Hong Kong stocks rose for a second day as China’s central bank added funds to the financial system for the first time in two weeks, helping alleviate a cash squeeze.
The Hang Seng Index (HSI) added 0.4 percent to 22,890.97 as of 9:31 a.m. in Hong Kong, putting the gauge on course for a 0.2 percent advance in October. The Hang Seng China Enterprises Index (HSCEI) of mainland companies listed in the city jumped 0.9 percent to 10,351.87.
The People’s Bank of China will conduct 13 billion yuan ($2.1 billion) of seven-day reverse repurchase agreements today, according to a trader at a primary dealer required to bid at the auctions. Money-market rates in the world’s second-biggest economy surged through Oct. 25 as the central bank refrained from from injecting funds into the banking system.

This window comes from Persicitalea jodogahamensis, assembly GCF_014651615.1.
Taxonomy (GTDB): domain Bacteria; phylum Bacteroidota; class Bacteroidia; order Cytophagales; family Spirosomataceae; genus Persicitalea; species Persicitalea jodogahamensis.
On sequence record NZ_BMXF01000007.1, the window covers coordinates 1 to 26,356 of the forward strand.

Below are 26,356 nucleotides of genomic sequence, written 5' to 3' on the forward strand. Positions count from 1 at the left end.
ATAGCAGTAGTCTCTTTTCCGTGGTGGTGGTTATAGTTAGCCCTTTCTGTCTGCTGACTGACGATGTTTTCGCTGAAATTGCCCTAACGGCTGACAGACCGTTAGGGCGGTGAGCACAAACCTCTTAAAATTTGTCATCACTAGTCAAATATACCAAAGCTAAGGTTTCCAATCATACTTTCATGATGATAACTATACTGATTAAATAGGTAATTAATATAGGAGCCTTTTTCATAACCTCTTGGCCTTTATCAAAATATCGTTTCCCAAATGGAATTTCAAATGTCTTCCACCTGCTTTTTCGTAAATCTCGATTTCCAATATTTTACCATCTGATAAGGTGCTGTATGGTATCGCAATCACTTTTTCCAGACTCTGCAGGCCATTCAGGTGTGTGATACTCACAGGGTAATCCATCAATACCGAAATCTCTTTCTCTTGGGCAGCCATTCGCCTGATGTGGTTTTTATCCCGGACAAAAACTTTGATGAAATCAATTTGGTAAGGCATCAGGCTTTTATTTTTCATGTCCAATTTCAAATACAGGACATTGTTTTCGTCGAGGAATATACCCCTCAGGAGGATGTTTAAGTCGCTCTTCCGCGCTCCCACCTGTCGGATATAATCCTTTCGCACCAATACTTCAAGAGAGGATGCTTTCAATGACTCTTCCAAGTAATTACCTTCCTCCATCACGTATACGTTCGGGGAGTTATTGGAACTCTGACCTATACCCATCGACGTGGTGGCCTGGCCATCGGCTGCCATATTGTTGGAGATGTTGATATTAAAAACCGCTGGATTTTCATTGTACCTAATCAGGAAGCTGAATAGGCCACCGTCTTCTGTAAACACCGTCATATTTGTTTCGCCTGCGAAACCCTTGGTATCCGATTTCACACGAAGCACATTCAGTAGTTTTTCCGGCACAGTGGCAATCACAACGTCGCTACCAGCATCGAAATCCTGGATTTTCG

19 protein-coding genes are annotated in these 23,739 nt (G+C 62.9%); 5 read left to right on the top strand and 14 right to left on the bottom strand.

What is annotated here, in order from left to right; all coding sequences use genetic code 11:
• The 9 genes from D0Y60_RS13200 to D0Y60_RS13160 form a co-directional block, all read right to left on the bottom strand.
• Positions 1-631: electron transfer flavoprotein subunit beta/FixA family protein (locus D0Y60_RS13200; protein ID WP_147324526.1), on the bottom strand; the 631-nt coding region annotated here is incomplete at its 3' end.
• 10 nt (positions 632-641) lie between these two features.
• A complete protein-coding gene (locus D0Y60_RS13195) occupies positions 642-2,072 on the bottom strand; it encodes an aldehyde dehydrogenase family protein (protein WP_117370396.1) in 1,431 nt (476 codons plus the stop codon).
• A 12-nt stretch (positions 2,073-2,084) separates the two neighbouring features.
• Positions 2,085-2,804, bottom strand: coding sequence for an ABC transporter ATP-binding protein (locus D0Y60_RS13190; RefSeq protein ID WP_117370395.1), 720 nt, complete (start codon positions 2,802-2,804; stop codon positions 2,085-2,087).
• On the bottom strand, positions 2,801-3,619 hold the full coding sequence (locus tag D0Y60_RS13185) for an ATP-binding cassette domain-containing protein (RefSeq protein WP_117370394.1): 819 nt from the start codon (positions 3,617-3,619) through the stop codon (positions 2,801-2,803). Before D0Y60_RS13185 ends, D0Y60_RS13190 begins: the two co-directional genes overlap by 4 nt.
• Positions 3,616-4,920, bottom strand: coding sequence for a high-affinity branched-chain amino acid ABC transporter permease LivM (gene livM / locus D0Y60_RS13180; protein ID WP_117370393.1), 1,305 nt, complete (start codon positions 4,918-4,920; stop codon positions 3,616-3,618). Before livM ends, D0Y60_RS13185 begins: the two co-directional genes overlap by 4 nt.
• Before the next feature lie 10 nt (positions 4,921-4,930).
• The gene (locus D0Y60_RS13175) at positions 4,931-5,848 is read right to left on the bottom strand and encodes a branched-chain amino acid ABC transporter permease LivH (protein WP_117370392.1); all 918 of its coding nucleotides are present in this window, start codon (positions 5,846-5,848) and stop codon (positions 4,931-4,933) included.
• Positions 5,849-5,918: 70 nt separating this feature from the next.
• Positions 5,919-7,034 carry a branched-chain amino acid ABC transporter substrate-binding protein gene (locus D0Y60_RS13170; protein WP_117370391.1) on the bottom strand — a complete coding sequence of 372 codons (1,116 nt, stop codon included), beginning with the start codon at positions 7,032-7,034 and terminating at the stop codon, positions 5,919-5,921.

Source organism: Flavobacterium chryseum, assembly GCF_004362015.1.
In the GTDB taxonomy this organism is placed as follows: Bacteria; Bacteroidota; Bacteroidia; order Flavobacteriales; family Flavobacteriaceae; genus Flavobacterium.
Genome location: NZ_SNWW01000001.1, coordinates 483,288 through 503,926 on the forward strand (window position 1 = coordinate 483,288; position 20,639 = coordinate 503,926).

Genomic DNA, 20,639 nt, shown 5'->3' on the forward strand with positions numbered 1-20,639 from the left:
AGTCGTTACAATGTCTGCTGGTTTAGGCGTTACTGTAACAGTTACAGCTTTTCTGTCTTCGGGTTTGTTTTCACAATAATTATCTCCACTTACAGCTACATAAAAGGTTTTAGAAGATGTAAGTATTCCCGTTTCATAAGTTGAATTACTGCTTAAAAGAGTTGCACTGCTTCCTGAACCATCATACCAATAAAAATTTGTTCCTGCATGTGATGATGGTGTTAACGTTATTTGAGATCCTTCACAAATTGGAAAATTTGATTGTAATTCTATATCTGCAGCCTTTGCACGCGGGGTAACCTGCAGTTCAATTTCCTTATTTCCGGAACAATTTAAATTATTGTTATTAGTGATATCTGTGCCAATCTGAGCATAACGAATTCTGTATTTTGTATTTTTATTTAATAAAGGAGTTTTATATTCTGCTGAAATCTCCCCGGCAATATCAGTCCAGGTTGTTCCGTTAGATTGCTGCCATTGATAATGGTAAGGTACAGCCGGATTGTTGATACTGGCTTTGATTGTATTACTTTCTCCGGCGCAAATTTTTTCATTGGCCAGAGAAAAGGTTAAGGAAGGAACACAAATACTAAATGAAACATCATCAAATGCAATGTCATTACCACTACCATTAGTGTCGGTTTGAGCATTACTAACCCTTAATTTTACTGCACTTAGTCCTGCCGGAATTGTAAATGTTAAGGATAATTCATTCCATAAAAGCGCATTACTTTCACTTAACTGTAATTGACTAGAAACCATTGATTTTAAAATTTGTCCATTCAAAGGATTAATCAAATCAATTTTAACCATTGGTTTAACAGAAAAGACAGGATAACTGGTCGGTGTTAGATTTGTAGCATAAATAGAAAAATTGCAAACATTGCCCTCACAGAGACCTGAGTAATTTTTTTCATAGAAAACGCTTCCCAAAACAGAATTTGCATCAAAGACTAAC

The Hang Seng Index traded at 10.9 times estimated earnings yesterday, compared with 15.9 for the Standard & Poor’s 500 Index.
Futures on the S&P 500 lost 0.1 percent today before the Federal Open Market Committee begins a two-day meeting.
The Fed is likely to delay reducing its $85 billion in monthly bond purchases until March, according to a Bloomberg News survey of economists conducted Oct. 17-18. The FOMC surprised investors last month by maintaining its unprecedented level of stimulus even as a separate Bloomberg survey indicated the central bank was likely to taper.
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